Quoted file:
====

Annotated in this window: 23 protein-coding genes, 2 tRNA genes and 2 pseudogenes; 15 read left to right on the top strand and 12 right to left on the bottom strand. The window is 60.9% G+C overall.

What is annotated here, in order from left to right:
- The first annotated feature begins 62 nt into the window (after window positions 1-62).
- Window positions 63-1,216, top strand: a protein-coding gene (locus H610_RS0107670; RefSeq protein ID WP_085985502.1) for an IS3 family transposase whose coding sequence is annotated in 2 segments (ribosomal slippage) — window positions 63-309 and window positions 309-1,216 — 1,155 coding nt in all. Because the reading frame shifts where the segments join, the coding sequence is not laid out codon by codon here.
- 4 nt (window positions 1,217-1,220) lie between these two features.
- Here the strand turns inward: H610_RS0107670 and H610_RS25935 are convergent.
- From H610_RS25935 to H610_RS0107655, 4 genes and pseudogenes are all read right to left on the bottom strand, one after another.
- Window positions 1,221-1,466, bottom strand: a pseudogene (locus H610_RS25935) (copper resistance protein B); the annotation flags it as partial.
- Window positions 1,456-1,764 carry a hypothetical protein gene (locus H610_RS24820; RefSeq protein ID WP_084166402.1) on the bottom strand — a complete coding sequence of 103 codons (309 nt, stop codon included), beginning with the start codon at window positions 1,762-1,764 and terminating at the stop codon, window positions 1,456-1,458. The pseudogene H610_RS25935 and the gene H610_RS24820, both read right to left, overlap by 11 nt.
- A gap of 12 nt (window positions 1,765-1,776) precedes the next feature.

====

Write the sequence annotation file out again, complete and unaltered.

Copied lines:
Annotated in this window: 23 protein-coding genes, 2 tRNA genes and 2 pseudogenes; 15 read left to right on the top strand and 12 right to left on the bottom strand. The window is 60.9% G+C overall.

What is annotated here, in order from left to right:
- The first annotated feature begins 62 nt into the window (after window positions 1-62).
- Window positions 63-1,216, top strand: a protein-coding gene (locus H610_RS0107670; RefSeq protein ID WP_085985502.1) for an IS3 family transposase whose coding sequence is annotated in 2 segments (ribosomal slippage) — window positions 63-309 and window positions 309-1,216 — 1,155 coding nt in all. Because the reading frame shifts where the segments join, the coding sequence is not laid out codon by codon here.
- 4 nt (window positions 1,217-1,220) lie between these two features.
- Here the strand turns inward: H610_RS0107670 and H610_RS25935 are convergent.
- From H610_RS25935 to H610_RS0107655, 4 genes and pseudogenes are all read right to left on the bottom strand, one after another.
- Window positions 1,221-1,466, bottom strand: a pseudogene (locus H610_RS25935) (copper resistance protein B); the annotation flags it as partial.
- Window positions 1,456-1,764 carry a hypothetical protein gene (locus H610_RS24820; RefSeq protein ID WP_084166402.1) on the bottom strand — a complete coding sequence of 103 codons (309 nt, stop codon included), beginning with the start codon at window positions 1,762-1,764 and terminating at the stop codon, window positions 1,456-1,458. The pseudogene H610_RS25935 and the gene H610_RS24820, both read right to left, overlap by 11 nt.
- A gap of 12 nt (window positions 1,765-1,776) precedes the next feature.